PE roll-up strategies face regulatory heat with focus on consumer industries - analysis

News Analysis 12 April

PE roll-up strategies face regulatory heat with focus on consumer industries - analysis

  • Large, sector-focused portfolios in the spotlight
  • CMA flagged as active regulator on roll-ups
  • Funds need to assess collective impact of serial acquisitions

Multiple sector acquisitions by private equity (PE) funds – or ‘roll-up’ strategies - are increasingly drawing the attention of competition authorities, with a spotlight on large portfolios in consumer-facing industries, lawyers have told this news service.

Amid a slowdown in PE platform deals due to the debt crunch, General Partners (GPs) have turned their attention to existing portfolio companies focusing on roll-up strategies, as reported by Mergermarket. At the same time, top competition officials have been making statements about roll-up deals being an enforcement priority.

Roll-up strategies have been raising eyebrows at competition agencies, particularly in those industries dominated by funds that own controlling stakes in multiple companies, said Clemens York and Michael Okkonen, both partners at Dechert. With longer holding periods anticipated due to delayed sponsor exits amid the financing drought, some PE portfolios have become so large – with an increasing sector-specific focus – that they are attracting greater attention from the regulators, York said. As dealmaking picks up again, roll-ups will be scrutinised more carefully and more often in heavily consolidated industries, Okkonen said.

Recent examples come from the UK, where the head of the Competition and Markets Authority (CMA), Sarah Cardell, recently flagged roll-up deals as an enforcement priority, particularly where they impact consumers.

The CMA has conducted merger reviews of several roll-up deals in the past few years where remedies – in the form of divestments – have been required in order to secure approvals, noted Patrick Harrison, partner at Sidley Austin. The CMA has typically been focused on roll-ups involving goods and services, especially where local markets are involved, said Thomas McGrath, partner at Freshfields Bruckhaus Deringer. In cases involving local markets, for example dental care, there may be concentration in smaller catchment areas like individual towns, whilst market shares at a national level remain modest, he noted.

The CMA is currently reviewing Core Equity Holdings: Portman Healthcare / Dentex, in which the CMA found that the merger will substantially lessen competition in certain local areas within the NHS and private dental treatments. 

Several CMA cases have led to Phase 1 divestments, typically those that provide goods and services to consumers, Harrison said, including CD&R/Morrisons (2022), CapVest Partners: Riviera Bidco / Dental Partners Group (2022); BDT Capital Partners LLC: Culligan / Waterlogic (2022); and TDR Capital LLP: Bellis Acquisition Company 3 / Asda Group (2021).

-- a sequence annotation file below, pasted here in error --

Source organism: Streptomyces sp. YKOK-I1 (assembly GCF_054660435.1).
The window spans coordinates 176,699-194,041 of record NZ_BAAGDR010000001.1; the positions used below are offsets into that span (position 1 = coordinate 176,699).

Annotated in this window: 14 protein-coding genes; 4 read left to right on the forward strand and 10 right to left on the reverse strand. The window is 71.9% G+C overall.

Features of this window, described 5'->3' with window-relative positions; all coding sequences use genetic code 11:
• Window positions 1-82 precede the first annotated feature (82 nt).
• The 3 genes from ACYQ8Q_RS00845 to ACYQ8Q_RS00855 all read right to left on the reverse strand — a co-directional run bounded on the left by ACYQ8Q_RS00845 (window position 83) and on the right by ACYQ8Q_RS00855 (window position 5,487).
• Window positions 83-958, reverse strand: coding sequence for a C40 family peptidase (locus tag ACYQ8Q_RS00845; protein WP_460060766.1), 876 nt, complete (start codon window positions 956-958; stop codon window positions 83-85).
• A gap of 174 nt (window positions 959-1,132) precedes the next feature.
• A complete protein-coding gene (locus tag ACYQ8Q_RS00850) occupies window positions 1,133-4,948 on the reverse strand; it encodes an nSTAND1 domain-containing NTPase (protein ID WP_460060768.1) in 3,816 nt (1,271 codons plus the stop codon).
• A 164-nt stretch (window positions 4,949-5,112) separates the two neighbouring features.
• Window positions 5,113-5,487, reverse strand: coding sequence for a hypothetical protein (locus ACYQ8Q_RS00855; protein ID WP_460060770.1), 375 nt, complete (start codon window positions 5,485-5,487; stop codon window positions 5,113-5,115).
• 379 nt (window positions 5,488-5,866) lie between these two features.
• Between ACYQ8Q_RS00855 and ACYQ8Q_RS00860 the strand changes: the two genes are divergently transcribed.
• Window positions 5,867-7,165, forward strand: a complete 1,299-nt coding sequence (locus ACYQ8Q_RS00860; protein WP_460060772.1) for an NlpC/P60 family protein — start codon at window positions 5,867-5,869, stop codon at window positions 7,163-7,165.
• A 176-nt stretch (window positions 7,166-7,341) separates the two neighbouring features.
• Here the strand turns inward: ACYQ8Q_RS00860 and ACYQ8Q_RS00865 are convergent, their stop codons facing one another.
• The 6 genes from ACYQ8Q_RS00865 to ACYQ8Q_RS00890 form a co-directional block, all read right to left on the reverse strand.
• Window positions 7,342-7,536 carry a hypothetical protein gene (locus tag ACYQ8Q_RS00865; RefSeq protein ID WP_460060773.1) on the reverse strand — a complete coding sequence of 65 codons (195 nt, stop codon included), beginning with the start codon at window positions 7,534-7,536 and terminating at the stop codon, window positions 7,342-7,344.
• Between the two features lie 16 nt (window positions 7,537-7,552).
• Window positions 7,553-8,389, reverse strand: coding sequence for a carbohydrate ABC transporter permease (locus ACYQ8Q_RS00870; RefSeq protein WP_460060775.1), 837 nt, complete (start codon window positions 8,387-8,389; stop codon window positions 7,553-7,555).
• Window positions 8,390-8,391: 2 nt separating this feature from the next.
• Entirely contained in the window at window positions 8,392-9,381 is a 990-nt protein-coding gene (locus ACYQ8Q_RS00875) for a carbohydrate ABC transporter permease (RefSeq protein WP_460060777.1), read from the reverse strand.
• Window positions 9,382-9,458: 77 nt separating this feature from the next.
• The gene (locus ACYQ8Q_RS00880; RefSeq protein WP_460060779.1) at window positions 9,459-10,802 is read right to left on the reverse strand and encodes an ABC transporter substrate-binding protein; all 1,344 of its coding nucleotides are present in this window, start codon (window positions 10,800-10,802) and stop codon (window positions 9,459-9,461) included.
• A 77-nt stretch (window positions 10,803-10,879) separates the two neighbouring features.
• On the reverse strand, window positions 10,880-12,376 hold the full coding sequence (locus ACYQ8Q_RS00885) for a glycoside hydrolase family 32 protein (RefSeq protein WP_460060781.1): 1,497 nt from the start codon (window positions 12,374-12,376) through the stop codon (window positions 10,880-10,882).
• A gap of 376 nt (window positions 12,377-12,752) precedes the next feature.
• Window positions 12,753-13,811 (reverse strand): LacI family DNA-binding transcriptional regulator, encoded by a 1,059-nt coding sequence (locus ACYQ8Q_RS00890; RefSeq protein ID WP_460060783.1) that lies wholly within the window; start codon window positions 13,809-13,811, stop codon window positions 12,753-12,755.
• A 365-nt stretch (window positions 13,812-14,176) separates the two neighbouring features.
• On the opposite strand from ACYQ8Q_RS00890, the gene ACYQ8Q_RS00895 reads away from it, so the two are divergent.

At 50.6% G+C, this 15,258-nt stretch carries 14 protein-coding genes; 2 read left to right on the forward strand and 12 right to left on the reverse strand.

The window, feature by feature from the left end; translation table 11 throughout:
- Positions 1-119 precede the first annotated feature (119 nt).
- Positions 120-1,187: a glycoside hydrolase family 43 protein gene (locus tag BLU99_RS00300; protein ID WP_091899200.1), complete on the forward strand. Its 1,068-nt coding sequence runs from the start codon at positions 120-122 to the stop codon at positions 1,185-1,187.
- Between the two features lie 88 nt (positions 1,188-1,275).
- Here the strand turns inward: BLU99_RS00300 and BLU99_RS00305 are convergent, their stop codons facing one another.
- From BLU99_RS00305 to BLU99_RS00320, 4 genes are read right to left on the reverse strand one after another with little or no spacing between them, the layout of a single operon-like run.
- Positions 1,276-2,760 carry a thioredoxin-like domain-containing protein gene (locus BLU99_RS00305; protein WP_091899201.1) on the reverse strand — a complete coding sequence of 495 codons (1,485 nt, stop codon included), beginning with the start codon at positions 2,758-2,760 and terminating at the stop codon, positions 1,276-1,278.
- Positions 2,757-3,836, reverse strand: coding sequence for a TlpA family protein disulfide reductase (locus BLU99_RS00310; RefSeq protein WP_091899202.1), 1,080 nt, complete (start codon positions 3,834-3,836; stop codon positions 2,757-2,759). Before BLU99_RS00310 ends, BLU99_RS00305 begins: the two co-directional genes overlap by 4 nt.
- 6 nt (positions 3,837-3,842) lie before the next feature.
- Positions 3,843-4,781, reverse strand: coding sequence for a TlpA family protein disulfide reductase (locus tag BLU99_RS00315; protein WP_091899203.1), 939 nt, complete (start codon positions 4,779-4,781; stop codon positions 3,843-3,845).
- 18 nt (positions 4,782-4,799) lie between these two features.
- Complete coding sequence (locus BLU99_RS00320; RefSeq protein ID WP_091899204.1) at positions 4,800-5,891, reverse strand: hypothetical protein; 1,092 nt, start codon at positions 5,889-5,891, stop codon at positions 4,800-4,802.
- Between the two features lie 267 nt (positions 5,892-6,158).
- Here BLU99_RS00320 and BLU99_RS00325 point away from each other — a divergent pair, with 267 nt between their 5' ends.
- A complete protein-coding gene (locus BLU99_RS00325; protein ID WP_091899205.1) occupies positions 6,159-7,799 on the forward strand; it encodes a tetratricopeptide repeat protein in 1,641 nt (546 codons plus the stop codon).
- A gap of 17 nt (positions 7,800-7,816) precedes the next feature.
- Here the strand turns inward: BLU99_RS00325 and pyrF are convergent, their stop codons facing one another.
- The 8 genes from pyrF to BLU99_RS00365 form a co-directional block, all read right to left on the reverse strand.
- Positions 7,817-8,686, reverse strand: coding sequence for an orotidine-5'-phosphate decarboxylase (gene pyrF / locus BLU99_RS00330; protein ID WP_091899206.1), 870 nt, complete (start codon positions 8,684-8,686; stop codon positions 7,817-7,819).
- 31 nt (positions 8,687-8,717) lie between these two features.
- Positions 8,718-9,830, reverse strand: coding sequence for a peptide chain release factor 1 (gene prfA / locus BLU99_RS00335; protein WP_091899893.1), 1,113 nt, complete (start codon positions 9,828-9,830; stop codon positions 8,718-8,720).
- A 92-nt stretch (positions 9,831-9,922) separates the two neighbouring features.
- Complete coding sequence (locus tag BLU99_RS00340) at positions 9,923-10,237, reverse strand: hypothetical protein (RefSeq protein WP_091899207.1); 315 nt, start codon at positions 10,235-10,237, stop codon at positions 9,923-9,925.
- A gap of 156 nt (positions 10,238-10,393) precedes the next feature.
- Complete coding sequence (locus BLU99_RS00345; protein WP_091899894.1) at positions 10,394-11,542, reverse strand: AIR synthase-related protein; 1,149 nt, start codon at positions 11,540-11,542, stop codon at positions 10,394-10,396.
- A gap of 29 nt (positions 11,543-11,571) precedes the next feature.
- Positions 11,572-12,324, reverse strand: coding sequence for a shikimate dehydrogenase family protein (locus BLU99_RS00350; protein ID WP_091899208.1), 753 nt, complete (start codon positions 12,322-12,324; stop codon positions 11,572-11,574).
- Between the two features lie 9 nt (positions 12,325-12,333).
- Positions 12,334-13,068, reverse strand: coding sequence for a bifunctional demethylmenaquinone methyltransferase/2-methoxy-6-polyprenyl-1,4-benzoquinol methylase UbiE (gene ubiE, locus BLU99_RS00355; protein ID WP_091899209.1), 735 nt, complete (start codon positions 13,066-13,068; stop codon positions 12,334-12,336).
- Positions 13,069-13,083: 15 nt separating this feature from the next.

Veterinary services are among sectors that have received CMA scrutiny, as reported. Last year CVS’s acquisition of Quality Pet Care (also known as The Vet) was one example. CVS sold the business following the investigation. BC Partners-backed VetPartners' acquisition of Goddard Veterinary Group in March 2022 resulted in Phase 1 divestment remedies and the CMA noted that larger corporate groups buying smaller independent businesses resulted in anti-competitive situations. The CMA is also investigating whether seventeen completed acquisitions by CVC Capital Partners-backed Medivet Group of independent veterinary businesses could lessen competition.

Going forward, GPs will need to assess plans for serial acquisitions more strategically from the outset, McGrath said. “It is important to analyse the collective impact of serial acquisitions rather than only assess the risk profile of each individual deal on a standalone basis. Regulators are no longer thinking about every bolt-on independently, but the aggregate effect of them on the market as a whole,” he said.

"The CMA can and does use its share of supply test extremely flexibly to review deals that may be of substantive interest", said McGrath. The UK agency is “very well-positioned to look at any and all deals,” compared to other regulators, he said.

According to McGrath, similar cases will be brought by authorities in EU member states. Regulatory obstacles for PE firms are increasing overall, said York, who flagged that in addition to merger control, GPs also need to consider the Foreign Subsidies Regulation and Foreign direct investment (FDI) screening in the EU.

Camille Paulhac, partner at Paul Hastings, noted that clients increasingly seek M&A advice early in the deal process to determine if competition law will be an issue. The increased scrutiny from regulators may further delay PE exits, as bids that have an attractive offer but raise competition concerns that put closing in jeopardy, may be seen less favourably by the sellers than a lower bid with more certainty on closing, York said. Where a deal raises substantive issues, GPs often look for contractual protection to make sure that the deal does go through and that they are sufficiently compensated if one of the regulators does not see any viable remedy to its competition concerns, other than blocking the deal, he noted.

by Wahida Ahmed

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